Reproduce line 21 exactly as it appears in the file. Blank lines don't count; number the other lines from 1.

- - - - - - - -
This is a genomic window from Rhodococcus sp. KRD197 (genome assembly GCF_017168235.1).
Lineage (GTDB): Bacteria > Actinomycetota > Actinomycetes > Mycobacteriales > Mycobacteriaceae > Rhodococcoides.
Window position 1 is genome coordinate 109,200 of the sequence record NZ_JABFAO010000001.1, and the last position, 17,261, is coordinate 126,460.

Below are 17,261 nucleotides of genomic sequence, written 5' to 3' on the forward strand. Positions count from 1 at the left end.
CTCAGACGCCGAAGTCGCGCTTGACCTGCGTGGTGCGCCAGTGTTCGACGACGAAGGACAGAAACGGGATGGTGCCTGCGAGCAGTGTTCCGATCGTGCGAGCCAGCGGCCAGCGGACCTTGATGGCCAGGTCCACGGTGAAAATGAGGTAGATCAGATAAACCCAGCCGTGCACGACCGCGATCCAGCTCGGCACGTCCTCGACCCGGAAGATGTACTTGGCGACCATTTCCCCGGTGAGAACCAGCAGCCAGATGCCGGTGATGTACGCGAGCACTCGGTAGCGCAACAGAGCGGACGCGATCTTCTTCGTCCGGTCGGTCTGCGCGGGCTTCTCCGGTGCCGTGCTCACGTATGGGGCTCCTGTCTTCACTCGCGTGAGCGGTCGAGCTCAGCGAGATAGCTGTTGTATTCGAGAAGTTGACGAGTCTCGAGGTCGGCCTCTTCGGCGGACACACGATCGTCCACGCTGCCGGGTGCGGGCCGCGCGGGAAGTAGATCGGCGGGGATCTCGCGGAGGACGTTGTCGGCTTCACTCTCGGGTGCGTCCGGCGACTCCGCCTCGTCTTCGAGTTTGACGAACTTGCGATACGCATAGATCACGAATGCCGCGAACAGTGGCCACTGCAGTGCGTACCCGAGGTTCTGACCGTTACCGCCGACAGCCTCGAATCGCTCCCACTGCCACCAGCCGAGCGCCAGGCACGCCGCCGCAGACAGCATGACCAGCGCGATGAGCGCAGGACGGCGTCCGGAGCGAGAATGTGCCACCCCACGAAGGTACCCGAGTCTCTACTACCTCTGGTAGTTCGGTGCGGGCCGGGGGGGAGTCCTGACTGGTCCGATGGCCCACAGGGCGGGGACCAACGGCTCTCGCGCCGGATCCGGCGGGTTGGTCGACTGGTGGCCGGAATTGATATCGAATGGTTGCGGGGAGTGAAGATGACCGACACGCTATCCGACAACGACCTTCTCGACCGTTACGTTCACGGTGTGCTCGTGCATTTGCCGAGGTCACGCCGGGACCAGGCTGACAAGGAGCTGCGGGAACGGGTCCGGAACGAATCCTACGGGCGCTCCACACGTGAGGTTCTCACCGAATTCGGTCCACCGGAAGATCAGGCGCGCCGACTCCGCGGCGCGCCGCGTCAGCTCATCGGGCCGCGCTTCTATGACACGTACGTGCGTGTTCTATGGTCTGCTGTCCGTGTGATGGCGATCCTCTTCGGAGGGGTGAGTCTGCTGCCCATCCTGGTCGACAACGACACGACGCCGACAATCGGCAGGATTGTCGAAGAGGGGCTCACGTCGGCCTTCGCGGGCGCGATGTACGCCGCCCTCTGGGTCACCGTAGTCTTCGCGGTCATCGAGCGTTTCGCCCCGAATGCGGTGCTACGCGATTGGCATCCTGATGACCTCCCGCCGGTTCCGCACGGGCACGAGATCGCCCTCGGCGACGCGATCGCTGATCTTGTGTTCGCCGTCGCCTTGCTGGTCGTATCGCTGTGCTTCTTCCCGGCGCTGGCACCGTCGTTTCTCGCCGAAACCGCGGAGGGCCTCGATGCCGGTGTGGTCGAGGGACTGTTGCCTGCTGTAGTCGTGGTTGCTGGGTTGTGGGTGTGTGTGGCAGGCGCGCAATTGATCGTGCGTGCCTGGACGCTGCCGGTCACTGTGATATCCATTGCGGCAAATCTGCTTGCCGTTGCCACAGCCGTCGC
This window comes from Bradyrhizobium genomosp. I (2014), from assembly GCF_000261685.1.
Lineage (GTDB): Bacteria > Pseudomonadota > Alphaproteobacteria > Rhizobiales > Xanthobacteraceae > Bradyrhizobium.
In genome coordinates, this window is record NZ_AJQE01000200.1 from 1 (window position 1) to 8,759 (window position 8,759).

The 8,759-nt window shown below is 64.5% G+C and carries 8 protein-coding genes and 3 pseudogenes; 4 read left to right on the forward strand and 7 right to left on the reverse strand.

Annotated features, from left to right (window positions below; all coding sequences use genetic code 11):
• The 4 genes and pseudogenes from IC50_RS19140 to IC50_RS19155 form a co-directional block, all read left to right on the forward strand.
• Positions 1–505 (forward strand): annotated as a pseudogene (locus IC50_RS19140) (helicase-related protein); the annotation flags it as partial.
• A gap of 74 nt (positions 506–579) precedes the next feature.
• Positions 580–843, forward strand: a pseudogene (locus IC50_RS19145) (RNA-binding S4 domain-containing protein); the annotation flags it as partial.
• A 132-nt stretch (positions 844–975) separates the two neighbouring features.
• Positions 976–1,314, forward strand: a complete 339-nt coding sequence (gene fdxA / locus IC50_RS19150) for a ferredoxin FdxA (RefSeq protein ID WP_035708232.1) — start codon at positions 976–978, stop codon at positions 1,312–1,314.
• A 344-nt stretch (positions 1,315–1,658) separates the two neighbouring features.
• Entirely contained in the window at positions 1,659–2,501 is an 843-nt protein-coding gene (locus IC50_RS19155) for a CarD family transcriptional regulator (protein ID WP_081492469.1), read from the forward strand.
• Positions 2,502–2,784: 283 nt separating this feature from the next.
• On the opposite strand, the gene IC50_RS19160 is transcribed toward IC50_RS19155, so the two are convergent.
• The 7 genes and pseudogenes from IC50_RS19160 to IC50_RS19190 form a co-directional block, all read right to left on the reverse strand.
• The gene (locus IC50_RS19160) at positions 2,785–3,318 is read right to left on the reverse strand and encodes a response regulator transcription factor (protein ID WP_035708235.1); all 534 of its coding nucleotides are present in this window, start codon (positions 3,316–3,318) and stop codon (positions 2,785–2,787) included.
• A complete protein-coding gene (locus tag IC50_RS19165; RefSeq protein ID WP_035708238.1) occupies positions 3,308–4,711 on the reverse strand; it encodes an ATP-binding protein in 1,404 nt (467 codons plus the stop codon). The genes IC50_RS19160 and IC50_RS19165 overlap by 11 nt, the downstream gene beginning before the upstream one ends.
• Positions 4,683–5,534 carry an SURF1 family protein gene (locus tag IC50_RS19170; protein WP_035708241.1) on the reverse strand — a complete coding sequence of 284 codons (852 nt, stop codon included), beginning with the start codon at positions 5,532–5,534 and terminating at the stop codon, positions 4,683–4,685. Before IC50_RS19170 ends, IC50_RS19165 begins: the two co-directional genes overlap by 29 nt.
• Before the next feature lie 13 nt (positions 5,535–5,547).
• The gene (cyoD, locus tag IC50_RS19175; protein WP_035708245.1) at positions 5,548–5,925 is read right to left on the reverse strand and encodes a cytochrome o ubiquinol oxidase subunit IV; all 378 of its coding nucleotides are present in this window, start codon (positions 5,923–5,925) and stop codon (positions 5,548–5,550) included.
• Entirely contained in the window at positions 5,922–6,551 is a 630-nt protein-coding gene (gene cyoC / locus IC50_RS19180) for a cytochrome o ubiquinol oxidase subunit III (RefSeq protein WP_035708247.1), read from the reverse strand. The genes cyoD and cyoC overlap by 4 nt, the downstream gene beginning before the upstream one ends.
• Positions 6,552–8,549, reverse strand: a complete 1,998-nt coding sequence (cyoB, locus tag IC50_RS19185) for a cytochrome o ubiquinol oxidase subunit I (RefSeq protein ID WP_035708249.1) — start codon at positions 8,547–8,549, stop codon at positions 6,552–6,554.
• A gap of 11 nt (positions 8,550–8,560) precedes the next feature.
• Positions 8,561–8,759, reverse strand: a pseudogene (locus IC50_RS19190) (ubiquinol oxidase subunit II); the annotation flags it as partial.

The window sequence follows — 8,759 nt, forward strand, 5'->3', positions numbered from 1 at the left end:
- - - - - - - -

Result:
• The 7 genes and pseudogenes from IC50_RS19160 to IC50_RS19190 form a co-directional block, all read right to left on the reverse strand.